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Accused Nazi loses court bid

A MAN accused of being a guard at a Nazi death camp lost a bid on Thursday for the United States Supreme Court to stop his deportation to Germany, where he faces charges over the deaths of 29,000 Jews.

US Supreme Court Justice John Paul Stevens rejected a request from John Demjanjuk, an 89-year-old retired Ohio auto worker, for a stay of deportation while he pursues legal appeals.

It was not known what other legal steps Demjanjuk's lawyer might take to try to stop the deportation, the subject of a legal battle with the US Justice Department that has lasted decades.

His lawyer could ask another Supreme Court justice for a stay.

A Justice Department spokeswoman said the US government will continue to work in cooperation with Germany to carry out the deportation but declined to provide details "on any possible timing of a potential removal."

A US appeals court in Ohio had cleared the way on May 1 for Demjanjuk's deportation, lifting a stay that had halted his removal at the last minute two weeks earlier, after US agents had taken him from his suburban Cleveland home in a wheelchair.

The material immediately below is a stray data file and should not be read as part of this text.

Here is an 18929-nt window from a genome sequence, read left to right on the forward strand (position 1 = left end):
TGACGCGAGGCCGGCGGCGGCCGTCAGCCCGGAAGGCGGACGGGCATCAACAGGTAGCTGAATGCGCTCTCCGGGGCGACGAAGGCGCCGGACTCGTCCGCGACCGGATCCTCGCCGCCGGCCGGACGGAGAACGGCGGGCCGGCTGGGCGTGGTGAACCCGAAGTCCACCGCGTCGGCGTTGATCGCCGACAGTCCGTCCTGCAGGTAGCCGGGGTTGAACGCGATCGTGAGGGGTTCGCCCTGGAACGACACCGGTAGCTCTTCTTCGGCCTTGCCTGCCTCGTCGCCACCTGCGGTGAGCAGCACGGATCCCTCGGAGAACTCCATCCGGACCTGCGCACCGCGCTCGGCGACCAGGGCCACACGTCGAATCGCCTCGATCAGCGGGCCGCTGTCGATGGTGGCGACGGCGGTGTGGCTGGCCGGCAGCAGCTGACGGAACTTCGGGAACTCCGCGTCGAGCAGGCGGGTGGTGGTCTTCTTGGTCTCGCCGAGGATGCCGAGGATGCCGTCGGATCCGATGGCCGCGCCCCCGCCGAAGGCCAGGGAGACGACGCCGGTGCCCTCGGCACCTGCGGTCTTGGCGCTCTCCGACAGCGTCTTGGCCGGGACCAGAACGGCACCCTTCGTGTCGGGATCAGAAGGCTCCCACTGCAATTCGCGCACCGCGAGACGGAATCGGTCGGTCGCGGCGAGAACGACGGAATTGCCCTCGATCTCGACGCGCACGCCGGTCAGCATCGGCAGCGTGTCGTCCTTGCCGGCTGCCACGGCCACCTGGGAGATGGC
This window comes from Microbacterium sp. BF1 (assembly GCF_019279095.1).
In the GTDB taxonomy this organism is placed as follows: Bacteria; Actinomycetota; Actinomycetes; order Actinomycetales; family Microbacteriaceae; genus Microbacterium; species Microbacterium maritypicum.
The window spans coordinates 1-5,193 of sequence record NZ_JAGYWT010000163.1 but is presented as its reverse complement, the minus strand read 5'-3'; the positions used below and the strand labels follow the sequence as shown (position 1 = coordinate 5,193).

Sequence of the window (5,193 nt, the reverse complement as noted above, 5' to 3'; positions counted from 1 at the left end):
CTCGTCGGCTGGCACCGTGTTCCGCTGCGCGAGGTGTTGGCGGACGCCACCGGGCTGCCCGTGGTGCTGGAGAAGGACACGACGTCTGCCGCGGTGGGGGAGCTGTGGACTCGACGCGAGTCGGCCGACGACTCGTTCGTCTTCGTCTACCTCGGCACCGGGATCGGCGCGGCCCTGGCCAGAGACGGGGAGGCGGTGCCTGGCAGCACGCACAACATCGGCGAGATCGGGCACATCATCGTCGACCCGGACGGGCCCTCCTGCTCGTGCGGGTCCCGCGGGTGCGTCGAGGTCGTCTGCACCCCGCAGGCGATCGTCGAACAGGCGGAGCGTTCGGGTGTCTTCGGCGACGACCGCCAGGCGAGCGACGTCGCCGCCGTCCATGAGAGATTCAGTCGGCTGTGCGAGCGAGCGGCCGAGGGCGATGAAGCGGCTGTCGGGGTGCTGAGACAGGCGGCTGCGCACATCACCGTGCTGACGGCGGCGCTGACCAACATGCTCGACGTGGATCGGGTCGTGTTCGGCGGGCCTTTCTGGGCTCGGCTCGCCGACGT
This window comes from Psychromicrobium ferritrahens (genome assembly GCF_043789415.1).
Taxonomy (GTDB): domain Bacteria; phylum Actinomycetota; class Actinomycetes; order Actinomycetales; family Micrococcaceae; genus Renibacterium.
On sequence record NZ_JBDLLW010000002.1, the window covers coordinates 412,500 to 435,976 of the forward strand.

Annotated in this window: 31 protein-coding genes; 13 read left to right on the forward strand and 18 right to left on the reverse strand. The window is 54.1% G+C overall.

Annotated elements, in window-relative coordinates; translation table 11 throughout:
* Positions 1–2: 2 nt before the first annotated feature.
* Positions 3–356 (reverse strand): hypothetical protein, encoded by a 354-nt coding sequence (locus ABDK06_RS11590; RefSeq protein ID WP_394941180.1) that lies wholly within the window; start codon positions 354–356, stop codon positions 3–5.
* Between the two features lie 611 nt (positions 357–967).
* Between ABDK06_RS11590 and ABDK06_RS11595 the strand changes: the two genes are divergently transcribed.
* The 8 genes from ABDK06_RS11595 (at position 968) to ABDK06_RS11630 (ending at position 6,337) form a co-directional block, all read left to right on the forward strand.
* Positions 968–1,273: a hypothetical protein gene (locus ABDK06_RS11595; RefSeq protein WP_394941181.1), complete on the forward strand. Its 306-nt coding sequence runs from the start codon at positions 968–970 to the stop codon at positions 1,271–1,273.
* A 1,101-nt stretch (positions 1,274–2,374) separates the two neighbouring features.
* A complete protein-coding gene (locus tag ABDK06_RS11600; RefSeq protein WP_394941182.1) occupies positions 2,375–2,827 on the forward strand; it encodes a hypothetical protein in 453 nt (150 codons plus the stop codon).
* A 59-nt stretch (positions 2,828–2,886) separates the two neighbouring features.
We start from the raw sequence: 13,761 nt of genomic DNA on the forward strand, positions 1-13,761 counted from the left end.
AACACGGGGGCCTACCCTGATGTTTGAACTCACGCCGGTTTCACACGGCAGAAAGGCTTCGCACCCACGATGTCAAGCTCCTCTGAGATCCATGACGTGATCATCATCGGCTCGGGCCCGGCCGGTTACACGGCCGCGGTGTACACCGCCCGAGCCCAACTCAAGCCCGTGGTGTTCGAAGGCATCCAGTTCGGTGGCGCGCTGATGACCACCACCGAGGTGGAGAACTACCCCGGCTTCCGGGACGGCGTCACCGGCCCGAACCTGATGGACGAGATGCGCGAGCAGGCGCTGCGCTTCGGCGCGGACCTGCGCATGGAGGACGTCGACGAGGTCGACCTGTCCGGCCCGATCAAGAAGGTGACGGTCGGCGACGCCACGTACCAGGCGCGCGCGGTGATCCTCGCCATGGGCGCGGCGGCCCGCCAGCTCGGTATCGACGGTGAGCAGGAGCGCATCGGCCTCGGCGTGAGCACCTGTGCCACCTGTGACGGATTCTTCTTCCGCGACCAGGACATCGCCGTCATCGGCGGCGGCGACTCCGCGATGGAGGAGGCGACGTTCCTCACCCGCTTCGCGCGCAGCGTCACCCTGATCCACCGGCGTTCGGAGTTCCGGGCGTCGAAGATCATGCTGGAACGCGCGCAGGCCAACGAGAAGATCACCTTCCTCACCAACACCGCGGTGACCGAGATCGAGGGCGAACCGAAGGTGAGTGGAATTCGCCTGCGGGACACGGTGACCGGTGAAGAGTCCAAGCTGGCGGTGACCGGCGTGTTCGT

Prosecutors in Munich, Germany, have issued an arrest warrant to put the Ukraine-born Demjanjuk on trial for assisting in the deaths of 29,000 Jews at the Sobibor extermination camp during World War II.

The appeals court said the argument that sending Demjanjuk to Germany amounted to torture was unlikely to succeed and lifted the stay.

In seeking a stay of deportation from the Supreme Court, Demjanjuk's lawyer said his client suffered from "a number of physical ailments that present real and immediate risks to his life."

Demjanjuk denies any role in the Holocaust, claiming he was drafted into the Russian army in 1941, became a German prisoner of war in 1942 and served at prison camps until 1944.


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